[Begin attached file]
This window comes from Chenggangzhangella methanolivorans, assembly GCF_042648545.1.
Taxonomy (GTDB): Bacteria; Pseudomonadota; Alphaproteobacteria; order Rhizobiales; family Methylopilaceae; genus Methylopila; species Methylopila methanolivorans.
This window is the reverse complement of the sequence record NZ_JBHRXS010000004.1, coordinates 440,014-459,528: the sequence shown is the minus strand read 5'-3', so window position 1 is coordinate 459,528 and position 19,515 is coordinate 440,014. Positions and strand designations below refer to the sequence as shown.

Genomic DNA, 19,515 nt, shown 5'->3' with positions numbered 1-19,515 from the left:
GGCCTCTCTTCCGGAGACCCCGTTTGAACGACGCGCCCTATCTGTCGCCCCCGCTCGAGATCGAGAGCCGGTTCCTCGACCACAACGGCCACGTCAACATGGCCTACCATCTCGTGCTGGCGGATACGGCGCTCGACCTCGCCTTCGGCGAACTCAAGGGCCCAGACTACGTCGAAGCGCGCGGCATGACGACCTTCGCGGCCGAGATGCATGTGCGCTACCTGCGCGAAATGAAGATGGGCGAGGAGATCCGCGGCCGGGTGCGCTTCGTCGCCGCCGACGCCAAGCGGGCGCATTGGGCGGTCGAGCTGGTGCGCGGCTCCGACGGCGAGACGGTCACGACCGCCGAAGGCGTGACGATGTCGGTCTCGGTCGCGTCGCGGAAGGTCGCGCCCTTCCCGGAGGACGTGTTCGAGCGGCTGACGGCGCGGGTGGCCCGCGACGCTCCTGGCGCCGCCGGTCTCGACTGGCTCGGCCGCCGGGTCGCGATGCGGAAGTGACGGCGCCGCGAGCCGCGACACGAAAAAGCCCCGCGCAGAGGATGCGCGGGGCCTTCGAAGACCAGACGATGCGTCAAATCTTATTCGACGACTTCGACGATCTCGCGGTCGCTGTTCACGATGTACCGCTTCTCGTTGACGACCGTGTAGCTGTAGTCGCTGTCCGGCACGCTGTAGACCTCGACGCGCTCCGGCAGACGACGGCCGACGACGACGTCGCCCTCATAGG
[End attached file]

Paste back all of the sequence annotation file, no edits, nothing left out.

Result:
This window comes from Chenggangzhangella methanolivorans, assembly GCF_042648545.1.
Taxonomy (GTDB): Bacteria; Pseudomonadota; Alphaproteobacteria; order Rhizobiales; family Methylopilaceae; genus Methylopila; species Methylopila methanolivorans.
This window is the reverse complement of the sequence record NZ_JBHRXS010000004.1, coordinates 440,014-459,528: the sequence shown is the minus strand read 5'-3', so window position 1 is coordinate 459,528 and position 19,515 is coordinate 440,014. Positions and strand designations below refer to the sequence as shown.

Genomic DNA, 19,515 nt, shown 5'->3' with positions numbered 1-19,515 from the left:
GGCCTCTCTTCCGGAGACCCCGTTTGAACGACGCGCCCTATCTGTCGCCCCCGCTCGAGATCGAGAGCCGGTTCCTCGACCACAACGGCCACGTCAACATGGCCTACCATCTCGTGCTGGCGGATACGGCGCTCGACCTCGCCTTCGGCGAACTCAAGGGCCCAGACTACGTCGAAGCGCGCGGCATGACGACCTTCGCGGCCGAGATGCATGTGCGCTACCTGCGCGAAATGAAGATGGGCGAGGAGATCCGCGGCCGGGTGCGCTTCGTCGCCGCCGACGCCAAGCGGGCGCATTGGGCGGTCGAGCTGGTGCGCGGCTCCGACGGCGAGACGGTCACGACCGCCGAAGGCGTGACGATGTCGGTCTCGGTCGCGTCGCGGAAGGTCGCGCCCTTCCCGGAGGACGTGTTCGAGCGGCTGACGGCGCGGGTGGCCCGCGACGCTCCTGGCGCCGCCGGTCTCGACTGGCTCGGCCGCCGGGTCGCGATGCGGAAGTGACGGCGCCGCGAGCCGCGACACGAAAAAGCCCCGCGCAGAGGATGCGCGGGGCCTTCGAAGACCAGACGATGCGTCAAATCTTATTCGACGACTTCGACGATCTCGCGGTCGCTGTTCACGATGTACCGCTTCTCGTTGACGACCGTGTAGCTGTAGTCGCTGTCCGGCACGCTGTAGACCTCGACGCGCTCCGGCAGACGACGGCCGACGACGACGTCGCCCTCATAGG